Recently we’ve been receiving requests from authors to have input into what images will illustrate their stories. Some have asked us for a specific photo or sent us examples of what they’d prefer for their story. While this is great, we are limited in what we can publish. We must own distribution rights for any image that goes on MarriageHeat.
Our chosen source for these right is a subscription service through Shutterstock.com. We pay a monthly fee which provides a certain number of downloads and covers us legally as far as publication rights go.
We want to try an experiment. If you would like to suggest a photo for your story, you can go to Shutterstock.com and search for an image that meets your preferences. There is no need to create an account there to search. For more risque offerings, you might consider turning off Safe Search in the lefthand menu. When you find one you like, click it to go to the download page for that image. Then paste the URL from that page at the top of your submission. (If your story is already in the queue for publication, you can paste it into a message to us at email@example.com ) Feel free to give us more than one option; in fact, it would be helpful! We can then open the link from our account and get the rights to publish.
Want the step-by-step?
- Go to www.shutterstock.com
- Place your search term in the search bar.
- You may want to open the filters on the left side of the screen and use them to narrow your search. The “people” filter is good, as this limits the images to show only those with people in them. Also, note at the very bottom is an option to turn off Safe Search. But be forewarned that there are a lot of images that you may not want to see!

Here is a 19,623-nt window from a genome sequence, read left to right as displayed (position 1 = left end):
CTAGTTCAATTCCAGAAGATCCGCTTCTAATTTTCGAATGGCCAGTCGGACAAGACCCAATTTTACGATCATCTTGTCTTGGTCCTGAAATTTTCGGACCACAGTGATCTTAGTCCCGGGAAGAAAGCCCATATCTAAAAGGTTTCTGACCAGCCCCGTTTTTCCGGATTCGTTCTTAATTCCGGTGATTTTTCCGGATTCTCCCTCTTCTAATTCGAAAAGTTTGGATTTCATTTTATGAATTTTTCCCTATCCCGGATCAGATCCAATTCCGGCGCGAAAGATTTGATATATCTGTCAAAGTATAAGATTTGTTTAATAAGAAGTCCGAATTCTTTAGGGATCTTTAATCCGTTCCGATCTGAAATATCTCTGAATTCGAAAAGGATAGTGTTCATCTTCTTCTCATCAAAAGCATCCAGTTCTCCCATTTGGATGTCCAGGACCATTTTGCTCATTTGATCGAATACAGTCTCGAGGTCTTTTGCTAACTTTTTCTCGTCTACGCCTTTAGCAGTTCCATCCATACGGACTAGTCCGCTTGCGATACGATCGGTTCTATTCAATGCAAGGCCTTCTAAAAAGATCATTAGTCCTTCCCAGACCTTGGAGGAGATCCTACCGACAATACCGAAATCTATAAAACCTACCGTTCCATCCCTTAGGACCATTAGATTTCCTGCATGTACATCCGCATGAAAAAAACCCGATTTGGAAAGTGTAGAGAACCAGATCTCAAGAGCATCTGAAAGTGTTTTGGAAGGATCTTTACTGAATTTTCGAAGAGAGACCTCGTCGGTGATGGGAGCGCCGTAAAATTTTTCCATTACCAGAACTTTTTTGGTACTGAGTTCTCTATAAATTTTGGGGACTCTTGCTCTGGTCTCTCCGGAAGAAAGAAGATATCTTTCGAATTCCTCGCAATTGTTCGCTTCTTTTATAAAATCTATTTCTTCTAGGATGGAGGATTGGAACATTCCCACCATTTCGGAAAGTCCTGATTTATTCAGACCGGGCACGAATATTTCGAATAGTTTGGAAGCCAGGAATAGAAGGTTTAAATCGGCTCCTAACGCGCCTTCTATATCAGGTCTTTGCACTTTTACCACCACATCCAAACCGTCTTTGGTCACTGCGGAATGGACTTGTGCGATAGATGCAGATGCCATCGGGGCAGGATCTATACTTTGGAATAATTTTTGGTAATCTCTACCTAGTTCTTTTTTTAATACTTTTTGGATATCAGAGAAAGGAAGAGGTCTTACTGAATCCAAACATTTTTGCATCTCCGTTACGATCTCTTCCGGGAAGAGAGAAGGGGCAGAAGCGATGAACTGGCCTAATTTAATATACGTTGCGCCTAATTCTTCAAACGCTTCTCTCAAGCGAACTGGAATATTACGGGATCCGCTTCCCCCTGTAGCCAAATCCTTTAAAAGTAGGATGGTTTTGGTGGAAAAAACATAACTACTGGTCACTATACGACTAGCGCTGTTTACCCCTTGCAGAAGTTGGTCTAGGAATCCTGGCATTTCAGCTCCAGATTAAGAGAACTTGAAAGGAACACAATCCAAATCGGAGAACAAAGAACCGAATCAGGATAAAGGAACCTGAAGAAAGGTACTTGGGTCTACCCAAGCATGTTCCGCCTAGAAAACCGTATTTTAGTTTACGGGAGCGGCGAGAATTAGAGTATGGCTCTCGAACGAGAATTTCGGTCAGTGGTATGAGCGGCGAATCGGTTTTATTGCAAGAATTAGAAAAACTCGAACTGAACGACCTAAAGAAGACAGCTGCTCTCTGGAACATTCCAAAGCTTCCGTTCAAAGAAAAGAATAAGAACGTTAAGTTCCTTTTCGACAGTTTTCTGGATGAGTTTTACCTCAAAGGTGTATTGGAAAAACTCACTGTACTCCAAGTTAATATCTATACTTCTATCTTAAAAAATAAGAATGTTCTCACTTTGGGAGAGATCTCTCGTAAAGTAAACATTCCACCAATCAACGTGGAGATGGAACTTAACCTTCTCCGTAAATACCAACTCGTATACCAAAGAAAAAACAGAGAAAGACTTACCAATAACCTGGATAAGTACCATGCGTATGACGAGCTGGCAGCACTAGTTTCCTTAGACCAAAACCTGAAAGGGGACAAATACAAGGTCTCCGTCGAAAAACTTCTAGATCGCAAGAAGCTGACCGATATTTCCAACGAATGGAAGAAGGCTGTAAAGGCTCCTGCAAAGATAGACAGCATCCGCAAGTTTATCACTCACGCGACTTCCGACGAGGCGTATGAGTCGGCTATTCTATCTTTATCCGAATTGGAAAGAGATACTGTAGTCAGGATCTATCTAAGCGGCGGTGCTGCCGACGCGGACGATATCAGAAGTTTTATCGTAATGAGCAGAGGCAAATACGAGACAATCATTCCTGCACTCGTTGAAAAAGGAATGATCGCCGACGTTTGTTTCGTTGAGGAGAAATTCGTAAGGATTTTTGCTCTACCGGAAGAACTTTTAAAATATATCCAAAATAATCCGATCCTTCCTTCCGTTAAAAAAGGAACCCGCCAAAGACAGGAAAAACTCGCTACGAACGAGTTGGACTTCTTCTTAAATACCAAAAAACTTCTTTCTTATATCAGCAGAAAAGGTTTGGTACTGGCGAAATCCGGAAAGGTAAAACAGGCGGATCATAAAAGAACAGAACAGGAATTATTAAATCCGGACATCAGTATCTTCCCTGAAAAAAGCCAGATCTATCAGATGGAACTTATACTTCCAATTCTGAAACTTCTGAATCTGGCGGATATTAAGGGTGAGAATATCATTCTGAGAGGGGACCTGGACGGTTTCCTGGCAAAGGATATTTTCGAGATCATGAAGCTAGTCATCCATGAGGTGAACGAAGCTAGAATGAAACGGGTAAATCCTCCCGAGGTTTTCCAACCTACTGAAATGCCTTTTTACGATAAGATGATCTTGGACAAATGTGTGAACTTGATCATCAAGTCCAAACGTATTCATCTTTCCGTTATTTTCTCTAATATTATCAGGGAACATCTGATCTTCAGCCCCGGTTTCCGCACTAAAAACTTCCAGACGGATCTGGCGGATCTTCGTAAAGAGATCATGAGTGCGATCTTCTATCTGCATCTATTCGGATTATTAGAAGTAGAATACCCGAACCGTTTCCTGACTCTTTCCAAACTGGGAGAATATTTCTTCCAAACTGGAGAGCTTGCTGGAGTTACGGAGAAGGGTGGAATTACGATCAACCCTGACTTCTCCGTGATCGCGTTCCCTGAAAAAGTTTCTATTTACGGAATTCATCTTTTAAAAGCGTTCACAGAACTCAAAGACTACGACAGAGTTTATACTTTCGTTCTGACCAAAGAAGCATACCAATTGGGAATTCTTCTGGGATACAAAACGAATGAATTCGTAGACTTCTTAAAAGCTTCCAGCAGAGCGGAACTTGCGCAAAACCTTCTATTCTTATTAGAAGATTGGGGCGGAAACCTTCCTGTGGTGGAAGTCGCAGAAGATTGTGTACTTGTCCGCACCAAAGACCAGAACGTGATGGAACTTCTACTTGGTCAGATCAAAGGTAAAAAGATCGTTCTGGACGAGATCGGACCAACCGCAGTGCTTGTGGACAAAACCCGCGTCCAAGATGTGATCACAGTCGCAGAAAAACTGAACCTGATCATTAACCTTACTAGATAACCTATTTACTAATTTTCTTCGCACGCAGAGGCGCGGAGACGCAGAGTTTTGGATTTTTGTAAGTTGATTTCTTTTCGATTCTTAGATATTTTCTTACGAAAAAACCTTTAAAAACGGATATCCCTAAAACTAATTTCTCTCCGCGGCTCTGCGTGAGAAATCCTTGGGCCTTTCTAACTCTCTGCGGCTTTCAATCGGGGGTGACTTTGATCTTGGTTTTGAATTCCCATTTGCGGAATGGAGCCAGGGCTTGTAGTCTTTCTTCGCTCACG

- As you are making your selection, keep in mind that we have to use a square picture (750 x 750) for our feature image. The image you like may look great as a tall rectangle, but that won’t work on our site. Just think about formatting when you suggest an image.
- You might find that you like more than a few images as you are searching. A trick is to right-click on an image and open in a new tab so you can easily get the URL later. You may have a lot of tabs open, but at least you don’t have to remember where the image was and under what search term.
- If you find an image that is almost right, click on it and scroll down to find links to related photos. “Similar images” sometimes only matches by color or background rather than subject matter, but “Same Model” results can show different poses from the same shoot.
- The last step is to select a few images to suggest and copy/paste the URLs for their download pages at the very top of your story.
We hope some of you will try this so that we can test the procedure. But if you prefer not to, we will continue to pick the best image we can to represent your story!
P.S. We know some of you would like to be able to submit your own images, but the logistics and legal requirements for such an arrangement are beyond our capabilities at this time. However, if you wanted to submit your photos TO Shutterstock as a seller, they could then be used by us with complete anonymity (but also by anyone else willing to pay for them). Just an idea.